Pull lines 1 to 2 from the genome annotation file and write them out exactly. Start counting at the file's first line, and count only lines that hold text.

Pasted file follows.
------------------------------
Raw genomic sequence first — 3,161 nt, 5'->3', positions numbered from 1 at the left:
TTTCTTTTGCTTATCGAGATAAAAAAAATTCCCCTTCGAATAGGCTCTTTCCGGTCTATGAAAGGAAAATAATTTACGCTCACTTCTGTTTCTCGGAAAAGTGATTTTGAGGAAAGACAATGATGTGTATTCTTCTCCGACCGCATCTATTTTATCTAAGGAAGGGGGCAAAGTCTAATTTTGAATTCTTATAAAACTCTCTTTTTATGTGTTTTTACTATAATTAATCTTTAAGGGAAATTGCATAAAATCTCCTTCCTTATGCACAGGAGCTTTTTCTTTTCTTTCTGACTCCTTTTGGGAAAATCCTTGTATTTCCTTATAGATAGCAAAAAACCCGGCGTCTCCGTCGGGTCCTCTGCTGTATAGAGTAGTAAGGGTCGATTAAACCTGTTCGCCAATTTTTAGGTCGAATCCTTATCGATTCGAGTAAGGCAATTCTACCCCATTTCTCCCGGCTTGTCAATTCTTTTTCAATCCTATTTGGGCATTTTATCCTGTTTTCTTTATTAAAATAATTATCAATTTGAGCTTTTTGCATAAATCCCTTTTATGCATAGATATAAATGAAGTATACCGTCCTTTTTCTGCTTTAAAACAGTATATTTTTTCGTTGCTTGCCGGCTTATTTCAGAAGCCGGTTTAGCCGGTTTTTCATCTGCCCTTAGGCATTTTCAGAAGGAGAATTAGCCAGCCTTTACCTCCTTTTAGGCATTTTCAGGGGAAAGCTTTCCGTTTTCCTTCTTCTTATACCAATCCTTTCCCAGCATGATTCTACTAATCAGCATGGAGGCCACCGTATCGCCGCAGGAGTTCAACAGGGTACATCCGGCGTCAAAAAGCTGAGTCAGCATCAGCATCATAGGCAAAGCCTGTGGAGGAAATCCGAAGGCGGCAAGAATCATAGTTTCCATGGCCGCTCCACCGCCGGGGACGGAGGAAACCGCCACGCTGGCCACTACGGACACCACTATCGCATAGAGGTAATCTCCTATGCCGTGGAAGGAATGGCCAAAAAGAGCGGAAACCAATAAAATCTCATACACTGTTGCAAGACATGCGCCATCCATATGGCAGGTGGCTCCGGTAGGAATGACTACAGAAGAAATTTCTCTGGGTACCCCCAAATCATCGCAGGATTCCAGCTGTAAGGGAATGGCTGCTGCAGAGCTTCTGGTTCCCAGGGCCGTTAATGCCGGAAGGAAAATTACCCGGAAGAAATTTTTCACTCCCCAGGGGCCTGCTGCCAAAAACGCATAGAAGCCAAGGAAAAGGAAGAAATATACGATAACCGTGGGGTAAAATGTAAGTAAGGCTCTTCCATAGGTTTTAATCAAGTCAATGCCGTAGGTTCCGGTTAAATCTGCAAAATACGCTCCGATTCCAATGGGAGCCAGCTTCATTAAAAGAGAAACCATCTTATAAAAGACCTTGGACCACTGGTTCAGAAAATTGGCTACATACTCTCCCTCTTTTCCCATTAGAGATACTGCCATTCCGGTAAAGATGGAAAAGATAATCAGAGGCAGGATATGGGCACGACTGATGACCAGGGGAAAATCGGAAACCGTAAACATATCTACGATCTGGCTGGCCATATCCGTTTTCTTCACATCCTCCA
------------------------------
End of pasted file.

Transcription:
Raw genomic sequence first — 3,161 nt, 5'->3', positions numbered from 1 at the left:
TTTCTTTTGCTTATCGAGATAAAAAAAATTCCCCTTCGAATAGGCTCTTTCCGGTCTATGAAAGGAAAATAATTTACGCTCACTTCTGTTTCTCGGAAAAGTGATTTTGAGGAAAGACAATGATGTGTATTCTTCTCCGACCGCATCTATTTTATCTAAGGAAGGGGGCAAAGTCTAATTTTGAATTCTTATAAAACTCTCTTTTTATGTGTTTTTACTATAATTAATCTTTAAGGGAAATTGCATAAAATCTCCTTCCTTATGCACAGGAGCTTTTTCTTTTCTTTCTGACTCCTTTTGGGAAAATCCTTGTATTTCCTTATAGATAGCAAAAAACCCGGCGTCTCCGTCGGGTCCTCTGCTGTATAGAGTAGTAAGGGTCGATTAAACCTGTTCGCCAATTTTTAGGTCGAATCCTTATCGATTCGAGTAAGGCAATTCTACCCCATTTCTCCCGGCTTGTCAATTCTTTTTCAATCCTATTTGGGCATTTTATCCTGTTTTCTTTATTAAAATAATTATCAATTTGAGCTTTTTGCATAAATCCCTTTTATGCATAGATATAAATGAAGTATACCGTCCTTTTTCTGCTTTAAAACAGTATATTTTTTCGTTGCTTGCCGGCTTATTTCAGAAGCCGGTTTAGCCGGTTTTTCATCTGCCCTTAGGCATTTTCAGAAGGAGAATTAGCCAGCCTTTACCTCCTTTTAGGCATTTTCAGGGGAAAGCTTTCCGTTTTCCTTCTTCTTATACCAATCCTTTCCCAGCATGATTCTACTAATCAGCATGGAGGCCACCGTATCGCCGCAGGAGTTCAACAGGGTACATCCGGCGTCAAAAAGCTGAGTCAGCATCAGCATCATAGGCAAAGCCTGTGGAGGAAATCCGAAGGCGGCAAGAATCATAGTTTCCATGGCCGCTCCACCGCCGGGGACGGAGGAAACCGCCACGCTGGCCACTACGGACACCACTATCGCATAGAGGTAATCTCCTATGCCGTGGAAGGAATGGCCAAAAAGAGCGGAAACCAATAAAATCTCATACACTGTTGCAAGACATGCGCCATCCATATGGCAGGTGGCTCCGGTAGGAATGACTACAGAAGAAATTTCTCTGGGTACCCCCAAATCATCGCAGGATTCCAGCTGTAAGGGAATGGCTGCTGCAGAGCTTCTGGTTCCCAGGGCCGTTAATGCCGGAAGGAAAATTACCCGGAAGAAATTTTTCACTCCCCAGGGGCCTGCTGCCAAAAACGCATAGAAGCCAAGGAAAAGGAAGAAATATACGATAACCGTGGGGTAAAATGTAAGTAAGGCTCTTCCATAGGTTTTAATCAAGTCAATGCCGTAGGTTCCGGTTAAATCTGCAAAATACGCTCCGATTCCAATGGGAGCCAGCTTCATTAAAAGAGAAACCATCTTATAAAAGACCTTGGACCACTGGTTCAGAAAATTGGCTACATACTCTCCCTCTTTTCCCATTAGAGATACTGCCATTCCGGTAAAGATGGAAAAGATAATCAGAGGCAGGATATGGGCACGACTGATGACCAGGGGAAAATCGGAAACCGTAAACATATCTACGATCTGGCTGGCCATATCCGTTTTCTTCACATCCTCCA